Last weekend, I visited Washington DC for the 2010 PRSA Leadership Assembly and PRSA Southwest District board meeting. To take advantage of the location, I invited my 94-year-old grandfather and mom to come with me to visit my granddad’s 98-year-old brother who lives in Bethesda. Some of my photos from the trip are posted on Flickr.
Now, for the real reason for this post — the discussions held at the Leadership Assembly. There were three bylaw changes proposed, with the most controversial being the removal of the APR designation as a requirement for PRSA National board members. The same issue was brought up last year and voted down by Assembly delegates. I wrote about it here.
The same arguments arose this year, but the conversation turned toward the need for PRSA to have a strategic discussion about the APR and its value. PRSA National has agreed to put together a task force to address the accreditation dilemma and assess the credential to determine what may need to change in the future. The task force is being chaired by Blake Lewis, APR, from Dallas. If you’re interested in helping, contact him.
It’s been a crazy month! Between work, volunteer activities and PRSA involvement, I’ve been dealing with family issues. On September 19, my father-in-law passed away. While a blessing in many ways, the family has struggled with their grief. I feel a bit guilty because, while grieving myself, I have been able to move on far quicker than my husband and his sisters.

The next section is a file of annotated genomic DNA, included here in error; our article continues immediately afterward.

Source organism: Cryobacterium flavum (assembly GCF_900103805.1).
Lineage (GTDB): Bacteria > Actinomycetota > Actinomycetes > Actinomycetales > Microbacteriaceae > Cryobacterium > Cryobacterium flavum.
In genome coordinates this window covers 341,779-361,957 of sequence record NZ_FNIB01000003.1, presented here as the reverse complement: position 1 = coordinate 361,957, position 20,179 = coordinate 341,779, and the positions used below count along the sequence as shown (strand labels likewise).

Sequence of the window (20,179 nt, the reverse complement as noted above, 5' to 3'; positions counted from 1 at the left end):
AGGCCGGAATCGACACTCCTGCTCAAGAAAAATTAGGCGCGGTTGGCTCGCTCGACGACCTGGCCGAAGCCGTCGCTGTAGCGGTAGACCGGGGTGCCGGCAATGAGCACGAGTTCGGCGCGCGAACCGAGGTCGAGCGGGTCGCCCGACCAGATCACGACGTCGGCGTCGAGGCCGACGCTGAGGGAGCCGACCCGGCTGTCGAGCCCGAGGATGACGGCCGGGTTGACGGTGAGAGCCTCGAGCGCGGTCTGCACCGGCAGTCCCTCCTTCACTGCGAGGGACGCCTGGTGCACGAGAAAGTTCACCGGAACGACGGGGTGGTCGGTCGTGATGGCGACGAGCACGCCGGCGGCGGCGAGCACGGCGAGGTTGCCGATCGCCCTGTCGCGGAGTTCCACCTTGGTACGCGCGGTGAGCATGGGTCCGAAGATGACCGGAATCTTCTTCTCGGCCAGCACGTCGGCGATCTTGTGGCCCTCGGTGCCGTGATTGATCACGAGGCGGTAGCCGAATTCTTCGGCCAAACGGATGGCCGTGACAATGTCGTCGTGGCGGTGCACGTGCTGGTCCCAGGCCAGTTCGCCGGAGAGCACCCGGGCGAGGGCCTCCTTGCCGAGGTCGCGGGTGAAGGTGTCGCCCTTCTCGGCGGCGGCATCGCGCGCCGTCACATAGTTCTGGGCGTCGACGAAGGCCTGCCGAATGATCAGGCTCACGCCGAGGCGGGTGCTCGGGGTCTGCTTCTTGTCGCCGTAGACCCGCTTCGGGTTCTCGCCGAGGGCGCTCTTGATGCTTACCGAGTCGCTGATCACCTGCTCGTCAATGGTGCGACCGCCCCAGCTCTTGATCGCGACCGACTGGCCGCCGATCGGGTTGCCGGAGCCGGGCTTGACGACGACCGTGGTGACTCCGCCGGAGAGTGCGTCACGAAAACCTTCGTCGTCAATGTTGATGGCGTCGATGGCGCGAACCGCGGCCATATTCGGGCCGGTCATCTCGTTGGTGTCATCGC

It’s difficult for me to relate to their feelings. Not only do I still have both of my parents, but when my family members have died, it’s typically been after a long illness and everyone recognizes that he or she is simply suffering too much to enjoy life. In my father-in-law’s case, he had been ill for the last six or nine months. He was diagnosed with lung cancer in 2009 and had been going through treatment off and on this year. On top of that, he was diagnosed with congestive heart failure, kidney failure, and more.
The challenge for me is to provide my husband and sisters-in-law with comfort as best as I can. They have now lost both of their parents — my mother-in-law died in 1999 from an aneurysm. I have done some research on adult children losing both their parents, and it appears that many suffer from a sort of “adult orphan” syndrome. The theory is that, since the “comfort zone” or home base that exists with parents is no longer available and adults who have lost their parents feel as if they no longer have that to turn to in difficult times.
Has anyone experienced this? Does anyone have advise on how to comfort without intruding on the grieving process?